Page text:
fbpx
Expert View

Hard Brexit could threaten British people’s pensions

by Ros Altmann | 22.05.2018

Ros Altmann is a pensions expert, economist and Conservative member of the House of Lords. She was previously Minister of State for Pensions.

Uncertainty over whether millions of people’s pensions will be paid properly is just one sign that Brexiters don’t know what they are doing. Single market membership allows cross-border payments by banks and insurers to be freely transmitted all around the EU. But if we leave with no deal, as so many Brexiters keep threatening, then contracts written under the previous “passporting” rules may be invalidated.

UK insurers and pension providers would be legally unable to make payments to EU residents. So hard Brexit carries a real prospect that people’s pensions will stop. Pensioners could be left in limbo in a No Deal scenario.

Did anyone think of this during the referendum? Did anyone mention any of these matters?  Of course not. This is yet further evidence of how little the Brexiters know or seem to care about people’s lives and their unwillingness to acknowledge the advantageous arrangements that we currently have with the EU.

The benefits of our existing EU agreements have improved our living standards and the ease with which we can move or transact anywhere. But that is all taken for granted.

Instead of playing brinkmanship with people’s lives and livelihoods, the government should be preserving as much of the current benefits as we can. The EU would be willing to sit down and talk sensibly with us. As partners and friends.

Demand a vote on the Brexit deal

Click here to find out more

But our Brexit negotiations have treated the EU with hostility and threats. Even the idea that the prime minister has a Brexit “war cabinet” is symptomatic of the disdain with which the fallout from Brexit is being treated. In wartime, national needs may override other matters, but we are not at war with the EU.

And it’s not just private pensions that may be affected. State pensions could also be at risk, because there are no agreed reciprocal arrangements for inflation linking. This means state pension payments to expats living in the rest of the EU might be frozen, as they are in other countries without reciprocal agreements.

Brexiters blithely assume this will be worked out, just as they seem to assume everything will somehow work out. But without an actual deal, we have no idea what will happen.

A transition period to December 2020 may provide more time to sort this out, but we may not achieve this. Meanwhile, pensions could be caught in the contentious negotiations over arrangements for financial services and single market-style rules.

Unless UK and European negotiators reach a deal to allow payments to continue after Brexit, British pensioners cannot be sure about their future. With less than a year before the official exit date, the UK and EU have not even started discussing cross-border financial services.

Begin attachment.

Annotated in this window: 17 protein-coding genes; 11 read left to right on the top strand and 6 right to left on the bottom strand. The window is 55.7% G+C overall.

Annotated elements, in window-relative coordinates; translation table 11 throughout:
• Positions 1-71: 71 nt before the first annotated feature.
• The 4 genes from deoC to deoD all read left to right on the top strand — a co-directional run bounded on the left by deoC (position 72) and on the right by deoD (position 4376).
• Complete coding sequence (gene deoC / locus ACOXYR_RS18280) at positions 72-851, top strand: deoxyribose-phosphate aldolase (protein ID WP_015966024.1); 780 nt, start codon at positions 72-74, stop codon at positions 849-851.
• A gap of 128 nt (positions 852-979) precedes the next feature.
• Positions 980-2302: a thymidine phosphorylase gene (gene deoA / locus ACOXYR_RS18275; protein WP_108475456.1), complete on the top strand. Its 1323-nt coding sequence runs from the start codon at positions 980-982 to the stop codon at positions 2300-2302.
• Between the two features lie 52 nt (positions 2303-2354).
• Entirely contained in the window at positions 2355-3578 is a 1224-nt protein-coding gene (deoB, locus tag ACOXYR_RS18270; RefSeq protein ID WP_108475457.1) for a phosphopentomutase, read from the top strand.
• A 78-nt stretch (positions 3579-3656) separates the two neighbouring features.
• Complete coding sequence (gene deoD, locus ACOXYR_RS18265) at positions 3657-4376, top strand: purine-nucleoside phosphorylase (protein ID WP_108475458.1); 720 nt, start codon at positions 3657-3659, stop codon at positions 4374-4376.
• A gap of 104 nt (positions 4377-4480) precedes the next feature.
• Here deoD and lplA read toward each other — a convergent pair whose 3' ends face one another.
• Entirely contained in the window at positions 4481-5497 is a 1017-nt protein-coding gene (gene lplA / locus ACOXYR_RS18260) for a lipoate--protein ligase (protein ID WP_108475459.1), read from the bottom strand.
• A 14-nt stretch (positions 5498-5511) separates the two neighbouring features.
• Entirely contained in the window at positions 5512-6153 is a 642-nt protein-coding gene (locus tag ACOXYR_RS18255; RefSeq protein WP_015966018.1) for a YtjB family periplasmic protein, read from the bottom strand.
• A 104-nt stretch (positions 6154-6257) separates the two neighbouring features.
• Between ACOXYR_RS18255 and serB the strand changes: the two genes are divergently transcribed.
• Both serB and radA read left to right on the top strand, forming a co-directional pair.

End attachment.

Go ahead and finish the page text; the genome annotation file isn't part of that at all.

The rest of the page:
Pension firms have no idea what to do. If they lose passporting rights, they could be forced to choose between breaching contracts by not honouring their promises to policyholders or breaking European law by continuing to make the payments. One possible solution might be to transfer policies to an EU-based subsidiary. But such a restructuring would cost significant sums in legal fees which would have to be passed on to customers.

The UK has declared its intention to leave, but it is vital to consider matters other than just great new trade deals. Being able to honour financial commitments and paying people’s pensions are surely at least as important.

Edited by Hugo Dixon

Tags: , Categories: Economy

2 Responses to “Hard Brexit could threaten British people’s pensions”

  • The inflation proofing of the State Pension, or any other state benefit, is entirely a matter for the UK government and is nothing to do with Brexit negotiations with the EU. The only significance of Brexit is that not inflation proofing them for EU residents wouldn’t be permitted under EU rules.

    It could be settled now by the UK government but they are displaying the same lack of facing up to responsibilities as they displayed to the developing Windrush problem.
    We shabbily don’t do it already for pensioners in e.g. Australia. Whether the Australians still generously make up the difference or not I don’t know, but they shouldn’t have to. It’s the UK government ducking out of its moral responsibility.

    If the Daily Mail adopts this (May only seems to deal with Mail issues) as another thing to campaign about, we will suddenly find that it is possible to deal with it immediately and the government had of course been working hard all the time in the background.
    To which I can only say ” bouncing spherical objects”.

  • What impact will this have on UK citizens now resident in the U.K. who receive and will receive in the future French company pensions.